It's a strange old world. The custodians of the nation's intellectual repositories are working furiously to decide what tuition fee to charge in time to meet their prospectus deadlines, while the unassuming quango chief who holds the university purse strings makes a principled and impassioned defence of the arts and the humanities in the academy.
Sir Alan Langlands, chief executive of the Higher Education Funding Council for England (who has a science and health background and is a former vice-chancellor himself), has pronounced that he is uncomfortable living in a country that does not put public cash into the arts and humanities and has expressed his "huge" sympathy for the argument that they should receive funding.
Universities UK argues, however, that institutions are caught between a rock and a hard place - raise fees or cut student numbers - and it believes the best option is to back government plans because, well, there is no other option. Its leader, Steve Smith, insists that vice-chancellors obviously dislike the huge cut in teaching funding and have argued against it repeatedly.
But for Sir Alan, the argument is far from over. At issue, he says, is not only the "inherent value" of arts and humanities subjects but also "the importance of having universities with a broad range of disciplines". The question of state funding in higher education must be revisited, he said, "if we want to invest in our higher education system across the broad range of disciplines...we can't simply do that by racking up fees".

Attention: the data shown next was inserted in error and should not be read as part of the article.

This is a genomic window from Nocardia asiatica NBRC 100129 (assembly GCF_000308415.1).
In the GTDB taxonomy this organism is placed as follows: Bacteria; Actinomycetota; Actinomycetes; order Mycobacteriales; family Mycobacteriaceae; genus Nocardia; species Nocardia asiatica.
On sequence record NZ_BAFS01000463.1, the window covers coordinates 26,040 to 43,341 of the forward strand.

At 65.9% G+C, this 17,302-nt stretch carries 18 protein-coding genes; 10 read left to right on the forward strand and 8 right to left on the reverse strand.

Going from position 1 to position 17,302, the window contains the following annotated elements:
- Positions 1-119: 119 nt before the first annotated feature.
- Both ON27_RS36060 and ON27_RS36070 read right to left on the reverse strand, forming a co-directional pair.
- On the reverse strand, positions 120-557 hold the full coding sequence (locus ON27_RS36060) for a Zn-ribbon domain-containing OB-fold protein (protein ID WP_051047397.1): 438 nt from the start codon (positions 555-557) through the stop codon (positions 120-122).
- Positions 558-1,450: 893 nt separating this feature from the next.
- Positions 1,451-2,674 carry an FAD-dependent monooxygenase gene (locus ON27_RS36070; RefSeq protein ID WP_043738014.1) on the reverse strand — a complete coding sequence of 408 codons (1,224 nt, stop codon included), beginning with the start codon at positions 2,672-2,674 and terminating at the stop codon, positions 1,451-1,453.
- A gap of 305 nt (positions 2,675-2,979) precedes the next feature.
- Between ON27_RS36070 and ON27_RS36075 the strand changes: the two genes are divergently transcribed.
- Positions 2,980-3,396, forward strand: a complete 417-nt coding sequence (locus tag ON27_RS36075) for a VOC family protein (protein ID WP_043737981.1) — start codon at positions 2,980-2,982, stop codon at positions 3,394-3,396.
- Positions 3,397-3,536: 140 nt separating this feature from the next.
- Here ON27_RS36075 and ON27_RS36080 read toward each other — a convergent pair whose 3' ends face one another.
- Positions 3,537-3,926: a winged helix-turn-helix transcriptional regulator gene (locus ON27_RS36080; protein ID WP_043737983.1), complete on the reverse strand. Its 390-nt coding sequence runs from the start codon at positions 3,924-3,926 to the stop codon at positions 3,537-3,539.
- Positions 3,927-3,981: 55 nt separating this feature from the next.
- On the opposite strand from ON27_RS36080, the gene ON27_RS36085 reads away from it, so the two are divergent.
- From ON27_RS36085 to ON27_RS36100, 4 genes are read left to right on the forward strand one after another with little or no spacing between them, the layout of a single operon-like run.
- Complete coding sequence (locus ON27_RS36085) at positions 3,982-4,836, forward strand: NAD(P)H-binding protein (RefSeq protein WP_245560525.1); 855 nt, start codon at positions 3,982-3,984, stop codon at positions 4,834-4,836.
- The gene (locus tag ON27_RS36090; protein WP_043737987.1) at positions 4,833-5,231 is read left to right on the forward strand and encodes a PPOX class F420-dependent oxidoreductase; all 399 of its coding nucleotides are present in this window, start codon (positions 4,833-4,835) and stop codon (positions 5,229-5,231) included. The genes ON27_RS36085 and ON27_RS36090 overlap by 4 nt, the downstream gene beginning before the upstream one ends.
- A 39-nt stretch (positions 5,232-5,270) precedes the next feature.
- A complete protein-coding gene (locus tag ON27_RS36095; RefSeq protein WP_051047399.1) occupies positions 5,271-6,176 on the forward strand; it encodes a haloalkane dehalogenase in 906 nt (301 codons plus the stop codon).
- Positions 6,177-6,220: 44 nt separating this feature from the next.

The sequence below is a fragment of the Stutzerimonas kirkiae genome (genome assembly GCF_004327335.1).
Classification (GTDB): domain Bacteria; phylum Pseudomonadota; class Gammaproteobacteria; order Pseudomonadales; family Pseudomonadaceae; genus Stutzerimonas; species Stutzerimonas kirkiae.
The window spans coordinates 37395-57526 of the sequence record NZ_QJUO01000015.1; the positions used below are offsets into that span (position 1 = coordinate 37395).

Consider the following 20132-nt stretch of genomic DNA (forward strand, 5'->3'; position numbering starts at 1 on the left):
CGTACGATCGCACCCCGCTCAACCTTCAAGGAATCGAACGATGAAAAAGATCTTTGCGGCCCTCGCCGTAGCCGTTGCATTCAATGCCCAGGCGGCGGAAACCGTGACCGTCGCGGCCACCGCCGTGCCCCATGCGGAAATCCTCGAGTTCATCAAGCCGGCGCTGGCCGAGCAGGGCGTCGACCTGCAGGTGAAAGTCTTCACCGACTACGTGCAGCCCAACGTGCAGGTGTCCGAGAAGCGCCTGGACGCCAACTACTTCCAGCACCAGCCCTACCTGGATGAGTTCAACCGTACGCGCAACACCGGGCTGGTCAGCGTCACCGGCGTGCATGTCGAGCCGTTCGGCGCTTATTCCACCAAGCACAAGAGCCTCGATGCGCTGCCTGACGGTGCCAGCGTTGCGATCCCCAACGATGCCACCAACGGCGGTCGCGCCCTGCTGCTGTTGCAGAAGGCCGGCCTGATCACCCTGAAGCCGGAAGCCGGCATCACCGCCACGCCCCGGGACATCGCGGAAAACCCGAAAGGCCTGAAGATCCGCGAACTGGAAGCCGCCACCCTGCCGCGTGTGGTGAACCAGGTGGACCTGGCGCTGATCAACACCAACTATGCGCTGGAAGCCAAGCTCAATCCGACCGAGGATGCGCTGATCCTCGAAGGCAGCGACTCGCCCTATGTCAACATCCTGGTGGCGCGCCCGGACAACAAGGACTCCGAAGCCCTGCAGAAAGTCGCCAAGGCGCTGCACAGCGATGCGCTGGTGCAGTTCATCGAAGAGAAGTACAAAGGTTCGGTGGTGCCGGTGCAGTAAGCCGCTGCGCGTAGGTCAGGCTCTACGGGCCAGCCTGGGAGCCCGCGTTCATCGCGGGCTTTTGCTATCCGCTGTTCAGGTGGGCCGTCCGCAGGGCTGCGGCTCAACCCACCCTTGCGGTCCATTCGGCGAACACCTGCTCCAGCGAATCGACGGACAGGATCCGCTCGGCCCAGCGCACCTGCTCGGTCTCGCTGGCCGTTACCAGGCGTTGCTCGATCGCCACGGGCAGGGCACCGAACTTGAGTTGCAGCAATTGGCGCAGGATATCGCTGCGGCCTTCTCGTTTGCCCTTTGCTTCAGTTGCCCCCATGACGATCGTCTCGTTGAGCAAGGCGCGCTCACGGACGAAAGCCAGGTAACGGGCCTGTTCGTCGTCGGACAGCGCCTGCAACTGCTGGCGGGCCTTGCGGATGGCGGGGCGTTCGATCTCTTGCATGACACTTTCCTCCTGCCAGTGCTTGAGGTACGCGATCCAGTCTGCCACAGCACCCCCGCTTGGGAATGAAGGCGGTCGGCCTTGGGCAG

The government and the vice-chancellors want a speedy resolution, but there are fundamental issues at stake that should not get lost in the rush to market. Short-term relief could well lead to long-term grief. (The science lobby was successful in arguing the economic case for science, technology, engineering and mathematics as priority subjects - at the expense, it seems, of other subjects. Removing the teaching grant for the arts, humanities and social sciences sends out the message that they have no social benefit.) Nick Barr, the architect of top-up fees, fears that one of two things will happen: fees in those subjects will shoot up to make up for lost public support and applicant numbers will fall away as a result, or fees will remain low in the absence of subsidy and quality will decline.
Is that what we as a society want: the destruction of the humanities or their retention only as the preserve of the wealthy? This isn't just about funding universities. This is about changing the landscape of higher education. And the key question here is: are we happy that higher education will in effect no longer be a public good but a private investment?
In the summer, Hefce asked Ipsos MORI to canvass views on the social benefits of higher education and state support for it. Ninety per cent of those surveyed thought it was important for the government to invest in higher education; 59 per cent deemed it very important.
Have all those people changed their minds? Do they know what is at stake? A vote on the fee cap will take place before Christmas, before all the coalition's policy details have been made clear. There is so much more riding on this than fees alone. John Denham, the shadow business secretary, calls the proposal "a big gamble with one of the best university systems in the world". If fortune favours the brave, the leadership of UK higher education is surely in trouble.